Startups are by their very nature changeable, and as the startup grows constant evolution to the team’s structure is crucial to match the fast pace.
We probably don’t have to tell you that a startup, by its very nature, exists in a constant state of flux. The successful ones also grow with astonishing speed, meaning more change, faster.
This intrinsic volatility is something many founders of startups and their employees thrive on, the expectation being that the product stays fresh if the team are kept on their toes. Nonetheless, this mode of rapid change and hyper growth results in a need for constant evolution – and a company structure that is just as fluid.
What are the different growth stages?
There are a number of growth stages that startups go through which influence the way teams are structured. We’ll look at these through the lens of seed levels.
The pre-seed level team
This team tends to be made up of two, maybe three people who cover all bases, working on discovering an idea and attempting to find customers so they can grow. This team is extraordinarily fluid and comes with an ‘all-hands-on-deck’ mentality.
The seed stage team
During the second stage there’s normally team of between five to eight people. At this point you’ve found the idea and are starting to develop it, and the team at this second stage is all about furthering your idea on the business end of things. At this point you’ll likely have your first customer(s) and will be busy developing your product.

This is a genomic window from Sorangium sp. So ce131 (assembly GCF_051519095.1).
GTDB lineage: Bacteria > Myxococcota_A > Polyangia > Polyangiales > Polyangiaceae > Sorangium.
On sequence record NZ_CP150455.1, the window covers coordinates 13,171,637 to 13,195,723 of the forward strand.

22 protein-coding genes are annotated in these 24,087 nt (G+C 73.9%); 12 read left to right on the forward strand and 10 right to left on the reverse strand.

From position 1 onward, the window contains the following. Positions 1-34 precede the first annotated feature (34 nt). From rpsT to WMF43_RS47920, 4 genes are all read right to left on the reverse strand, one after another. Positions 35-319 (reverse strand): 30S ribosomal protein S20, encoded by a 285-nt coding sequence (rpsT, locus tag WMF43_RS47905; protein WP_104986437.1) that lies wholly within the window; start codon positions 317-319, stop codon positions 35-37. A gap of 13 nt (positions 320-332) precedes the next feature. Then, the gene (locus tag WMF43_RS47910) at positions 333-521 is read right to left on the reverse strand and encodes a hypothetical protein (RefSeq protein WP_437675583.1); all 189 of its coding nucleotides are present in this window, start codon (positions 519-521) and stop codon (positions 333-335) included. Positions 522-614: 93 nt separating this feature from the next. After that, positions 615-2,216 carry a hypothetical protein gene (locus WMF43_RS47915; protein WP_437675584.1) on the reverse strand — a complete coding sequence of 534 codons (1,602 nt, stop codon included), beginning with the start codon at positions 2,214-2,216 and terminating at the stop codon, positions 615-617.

Between seed and Series A the team is feeling that early traction and focusing their first investment on building out the product. At this point the company has a relatively simple structure, with many or all employees working on the product exclusively, resulting in a laser-focus on one common goal.
The Series A team
Once your startup has reached Series A you suddenly have the capital to start bringing in the senior leaders. It’s usually at this point that you hire a head of marketing and a head of sales as two more ‘pylons’ are added to a company that used to be all about the development side of things.
As you ‘fill in’ the areas where you are the weakest initially, the structure gets significantly more complex. The CEO’s role goes from overseeing the whole company to typically managing a team of six people that are themselves responsible for two or three individuals. It’s at this stage the company must build collective accountability and support one another. As individuals become responsible for different aspects, the CEO’s role pivots around creating cohesion within that team as they become less and less involved in day-to-day operations.
The key lesson of startup growth is, of course, adaptation – especially for the company’s leaders. Some have a harder time adapting to the innate volatility of their company over time depending on their personality and what they see in the company. As a rule, it tends to be those who invest their ego in the company and base their value on the output who have a more difficult time adapting.
What’s crucial is to understand that, as the business grows, the extraordinarily-effective way you did things at the beginning doesn’t make sense anymore. It’s simply not scalable. And if you don’t feel like you’re changing even though the company is, then you’re stagnant. Ironically, if you constantly feel like you’re underperforming and letting people down, you’re probably doing it right.
If you get one takeaway from this article, let it be this: If you’re not a bit uncomfortable, you’re probably doing it wrong.
Watch Igor discuss his experiences scaling a startup and the DataSine journey on the ScaleUp Valley podcast.